I own a pair of skinny jeans. They were a birthday gift from my boyfriend (they fit perfectly, despite the fact that I can’t even find pants to fit myself–no wonder people asked if he was gay). But I hadn’t bought them before.
That I hadn’t yet given in to the trend has little to do with being opposed to wearing skinny jeans (though they don’t do much in the body-flattering category) and more with discomfort in conforming to the style of pants every store arbitrarily decided the general public should don.
At one point, several years ago, I was at a store looking for work pants–you know, those uncomfortable dress pants that regardless of what cute name you give them are still obviously a style originally designed for men–and all I saw were skinny pants.
“Do you have anything other than skinny pants in this entire store?” I asked the salesperson, thinking she’d point me to a section right in front of my eyes and I’d laugh off my idiocy and blindness, grab a pair in a size I knew fit me in this brand, and be on my way.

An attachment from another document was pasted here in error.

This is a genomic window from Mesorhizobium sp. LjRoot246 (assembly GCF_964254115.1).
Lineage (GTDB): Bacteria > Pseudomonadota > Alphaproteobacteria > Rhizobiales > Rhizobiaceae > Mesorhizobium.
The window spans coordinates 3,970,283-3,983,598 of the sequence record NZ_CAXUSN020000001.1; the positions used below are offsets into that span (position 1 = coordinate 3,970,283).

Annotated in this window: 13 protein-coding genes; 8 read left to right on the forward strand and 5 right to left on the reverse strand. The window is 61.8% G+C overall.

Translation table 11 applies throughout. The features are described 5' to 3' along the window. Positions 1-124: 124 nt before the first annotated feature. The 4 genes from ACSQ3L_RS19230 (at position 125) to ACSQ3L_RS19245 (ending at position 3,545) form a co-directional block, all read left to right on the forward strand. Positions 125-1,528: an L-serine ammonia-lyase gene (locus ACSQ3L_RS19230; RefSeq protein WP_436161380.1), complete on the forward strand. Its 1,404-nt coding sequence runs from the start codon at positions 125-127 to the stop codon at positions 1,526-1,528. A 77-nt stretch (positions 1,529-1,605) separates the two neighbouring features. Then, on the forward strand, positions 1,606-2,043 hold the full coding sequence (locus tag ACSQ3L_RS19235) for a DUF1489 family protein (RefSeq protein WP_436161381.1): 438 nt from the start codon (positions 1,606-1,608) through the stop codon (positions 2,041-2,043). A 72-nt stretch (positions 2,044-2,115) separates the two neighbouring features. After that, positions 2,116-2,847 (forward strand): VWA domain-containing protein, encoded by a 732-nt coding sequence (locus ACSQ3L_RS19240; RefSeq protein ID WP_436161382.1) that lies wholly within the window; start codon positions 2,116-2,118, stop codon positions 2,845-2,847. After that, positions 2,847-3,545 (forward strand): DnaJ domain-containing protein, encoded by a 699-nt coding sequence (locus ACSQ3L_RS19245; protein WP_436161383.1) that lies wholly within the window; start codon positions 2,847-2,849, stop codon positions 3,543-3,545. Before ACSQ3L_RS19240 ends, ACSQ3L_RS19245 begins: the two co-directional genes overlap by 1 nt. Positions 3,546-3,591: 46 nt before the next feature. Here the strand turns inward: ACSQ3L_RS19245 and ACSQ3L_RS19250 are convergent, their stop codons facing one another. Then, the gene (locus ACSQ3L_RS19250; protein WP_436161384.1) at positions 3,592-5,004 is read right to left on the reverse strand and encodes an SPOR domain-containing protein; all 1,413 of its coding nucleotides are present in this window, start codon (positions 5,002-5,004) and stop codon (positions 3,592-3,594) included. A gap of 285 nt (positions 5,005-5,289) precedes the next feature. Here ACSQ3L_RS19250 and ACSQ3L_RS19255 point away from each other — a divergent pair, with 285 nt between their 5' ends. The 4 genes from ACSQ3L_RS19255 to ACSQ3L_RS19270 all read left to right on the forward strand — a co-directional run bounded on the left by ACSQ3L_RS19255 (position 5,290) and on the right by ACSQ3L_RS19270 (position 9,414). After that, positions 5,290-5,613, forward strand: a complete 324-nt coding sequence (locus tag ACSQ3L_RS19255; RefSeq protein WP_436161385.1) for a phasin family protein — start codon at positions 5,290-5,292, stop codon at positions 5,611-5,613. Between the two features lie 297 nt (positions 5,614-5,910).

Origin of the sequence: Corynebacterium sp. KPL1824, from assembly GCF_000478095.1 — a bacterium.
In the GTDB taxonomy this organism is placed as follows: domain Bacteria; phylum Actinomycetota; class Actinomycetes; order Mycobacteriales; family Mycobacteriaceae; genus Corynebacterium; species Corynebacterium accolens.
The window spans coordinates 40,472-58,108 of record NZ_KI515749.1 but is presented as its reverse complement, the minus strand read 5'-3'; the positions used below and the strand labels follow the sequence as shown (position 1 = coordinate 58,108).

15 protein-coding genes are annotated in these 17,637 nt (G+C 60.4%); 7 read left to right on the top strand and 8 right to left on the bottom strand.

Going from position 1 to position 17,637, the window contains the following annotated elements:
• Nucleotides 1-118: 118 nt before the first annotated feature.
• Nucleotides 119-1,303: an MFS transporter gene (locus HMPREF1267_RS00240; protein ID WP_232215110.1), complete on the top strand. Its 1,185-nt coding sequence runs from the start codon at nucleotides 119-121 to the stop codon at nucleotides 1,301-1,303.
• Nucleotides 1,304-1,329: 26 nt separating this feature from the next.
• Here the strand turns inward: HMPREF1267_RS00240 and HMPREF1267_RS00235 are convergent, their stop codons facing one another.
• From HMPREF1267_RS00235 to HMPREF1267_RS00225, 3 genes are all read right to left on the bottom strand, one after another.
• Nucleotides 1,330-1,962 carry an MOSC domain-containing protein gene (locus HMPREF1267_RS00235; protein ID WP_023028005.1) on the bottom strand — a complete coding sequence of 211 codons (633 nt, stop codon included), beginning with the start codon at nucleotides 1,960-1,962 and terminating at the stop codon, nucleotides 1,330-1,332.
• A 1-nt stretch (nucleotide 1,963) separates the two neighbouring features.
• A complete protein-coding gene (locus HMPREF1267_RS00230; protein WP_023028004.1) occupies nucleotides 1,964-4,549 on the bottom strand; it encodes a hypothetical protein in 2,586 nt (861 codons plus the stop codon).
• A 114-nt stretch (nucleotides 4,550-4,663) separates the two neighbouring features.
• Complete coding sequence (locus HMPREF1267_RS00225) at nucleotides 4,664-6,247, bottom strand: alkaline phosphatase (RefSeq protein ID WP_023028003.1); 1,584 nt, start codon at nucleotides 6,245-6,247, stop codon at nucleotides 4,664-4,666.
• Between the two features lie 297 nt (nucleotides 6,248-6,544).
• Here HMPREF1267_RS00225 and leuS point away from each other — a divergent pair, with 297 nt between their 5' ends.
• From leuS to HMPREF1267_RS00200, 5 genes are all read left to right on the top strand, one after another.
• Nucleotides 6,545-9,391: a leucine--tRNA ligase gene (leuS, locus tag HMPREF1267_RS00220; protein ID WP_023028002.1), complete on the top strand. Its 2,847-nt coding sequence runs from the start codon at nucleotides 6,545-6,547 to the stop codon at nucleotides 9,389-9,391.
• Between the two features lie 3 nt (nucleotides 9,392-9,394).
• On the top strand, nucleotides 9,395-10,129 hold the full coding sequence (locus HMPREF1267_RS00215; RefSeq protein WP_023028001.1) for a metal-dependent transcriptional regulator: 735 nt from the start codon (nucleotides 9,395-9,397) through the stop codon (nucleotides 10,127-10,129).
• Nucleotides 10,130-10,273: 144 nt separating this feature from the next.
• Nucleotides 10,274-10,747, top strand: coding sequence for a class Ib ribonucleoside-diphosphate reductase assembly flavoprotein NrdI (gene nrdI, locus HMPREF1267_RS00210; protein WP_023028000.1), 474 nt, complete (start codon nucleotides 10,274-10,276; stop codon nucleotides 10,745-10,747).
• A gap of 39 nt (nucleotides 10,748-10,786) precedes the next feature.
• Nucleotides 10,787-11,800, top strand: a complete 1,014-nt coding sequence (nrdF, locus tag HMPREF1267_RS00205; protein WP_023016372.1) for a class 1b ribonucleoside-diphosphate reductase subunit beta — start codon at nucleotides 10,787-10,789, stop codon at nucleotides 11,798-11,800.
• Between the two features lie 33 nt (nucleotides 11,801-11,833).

“No,” she said.
That’s when I decided to rebel against skinny pants.
It hasn’t done me any good, really, except it has saved me lots of money since I haven’t been able to buy pants for the past few years. Lately I’ve seen some extra wide-legged jeans in stores, so I think the imposed style may be starting to shift to impossibly baggy, which isn’t great either. However, it does mean I can break down and buy skinny jeans now.
So I did. I ordered them online, so of course there’s a big possibility they won’t fit, and I’ll have to save my skinny jean conformity for another day. In the meantime, I can always wear my old pair that have somehow lasted 6 years, though my average wear-time before holes appear in the crotch is typically 2-3 years (seriously, these are miracle jeans. My ex-boyfriend wasn’t gay, but he may have been magic).